Bourgeault will go on to represent Canada in the Miss World Pageant in London, England later this year, in September.
Wright, back home in South Dundas, is so glad that she had the opportunity to participate in the competition.
Wright applied to Miss World Canada on a whim, and successfully made it through the interview process to be selected as a delegate to compete in the pageant in May.
“It was something so out of the blue that I did, and it has been so life changing for me,” said Wright.
Wright had never before participated in a pageant.
She said the group of contestants was made up of a mix of girls like her who were new to the pageant scene and others who had pageant and modelling experience. “My roommate was a professional cheerleader from B.C.,” she said.
The whole process was a very busy one, as the group filled their days with practices, preliminary competitions and public appearances.
“The day we arrived, I got off the plane, and it was basically into a bikini and onto the runway for the preliminary bikini competition,” said Wright.
The days started at 7 a.m. and ended at 11 p.m.
While the scenery and venue were breathtaking – “Seeing the Rocky Mountains from the plane was super awesome,” she said – most of the highlights for Wright were about the people she had the opportunity to meet.
“We had a really nice group of girls,” said Wright. “Everyone was so kind and so supportive of each other. It was really more of a supportive environment than a competitive one.”
“It didn’t really seem like it was about winning. It was more about connecting,” said Wright. “What this experience gave me was the opportunity to meet a great group of strong young women, who are successful, confident and driven,” said Wright. She knows that the people she met will remain a part of her life long into the future.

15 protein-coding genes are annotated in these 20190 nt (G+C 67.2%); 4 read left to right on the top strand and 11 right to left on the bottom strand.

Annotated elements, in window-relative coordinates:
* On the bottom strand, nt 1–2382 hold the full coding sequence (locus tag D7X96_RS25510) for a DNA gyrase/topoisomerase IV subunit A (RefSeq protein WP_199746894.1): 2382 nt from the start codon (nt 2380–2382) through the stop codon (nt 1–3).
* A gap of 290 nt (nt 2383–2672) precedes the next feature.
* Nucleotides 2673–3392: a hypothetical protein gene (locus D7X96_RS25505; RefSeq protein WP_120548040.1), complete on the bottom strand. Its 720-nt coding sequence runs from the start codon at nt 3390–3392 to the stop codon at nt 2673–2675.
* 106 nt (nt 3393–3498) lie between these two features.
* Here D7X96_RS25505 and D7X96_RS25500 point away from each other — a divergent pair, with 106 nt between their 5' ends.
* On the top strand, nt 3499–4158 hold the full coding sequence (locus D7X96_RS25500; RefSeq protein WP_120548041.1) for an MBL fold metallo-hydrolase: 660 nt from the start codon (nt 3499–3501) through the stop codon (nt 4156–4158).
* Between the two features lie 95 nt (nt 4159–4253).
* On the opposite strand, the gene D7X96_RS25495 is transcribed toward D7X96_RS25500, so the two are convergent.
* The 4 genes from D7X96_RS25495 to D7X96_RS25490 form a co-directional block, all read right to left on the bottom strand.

“The confidence you get from an experience like this is amazing. It just shows you how important it is to be comfortable with yourself,” she says adding that she hopes to continue to share that message and to be a positive role model.
The lead up to the pageant provided Wright the opportunity to get to know a lot of people in the community she may never have met otherwise. “People would just come up to me because they had seen me in the paper,” said Wright. “They would wish me luck. It felt really good.”
“The support I received from my community was overwhelming in the best possible way,” said Wright.
Wright very much enjoyed the charity aspect of the experience and sees herself staying involved with charity work going forward.
For now, her main priorities are her education and spending time with her family.
With heavy equipment roaring up with the needed crushed stone to make the play site completely safe for children, this hard-working and very professional crew paused for just a moment from the job of erecting a brand new piece of playground equipment at Iroquois Public School on Tuesday, April 17. The new $20,000 upper body climbing device, painted in IPS colours, is the result of over two years of community minded fund raising events by the school students, teachers and parents under the leadership of the IPS Parents Council, which is co-chaired by Linda Sinclair and Joyce Latulippe. The Kid Crew, from the left Sierra Latulippe, Nathen Verhey, Vanessa Latulippe, Braden Verhey, Kolby Latullippe and Duncan Hutt, graciously allowed several parents to assist them with the work Tuesday evening. The generous support of Lloyd McMillan, the Prescott Building Centre, with landscaping by Eric Jansen and Tommy McMillan, meant that the play structure was ready for grades 3-4 to enjoy on Wednesday morning at the school.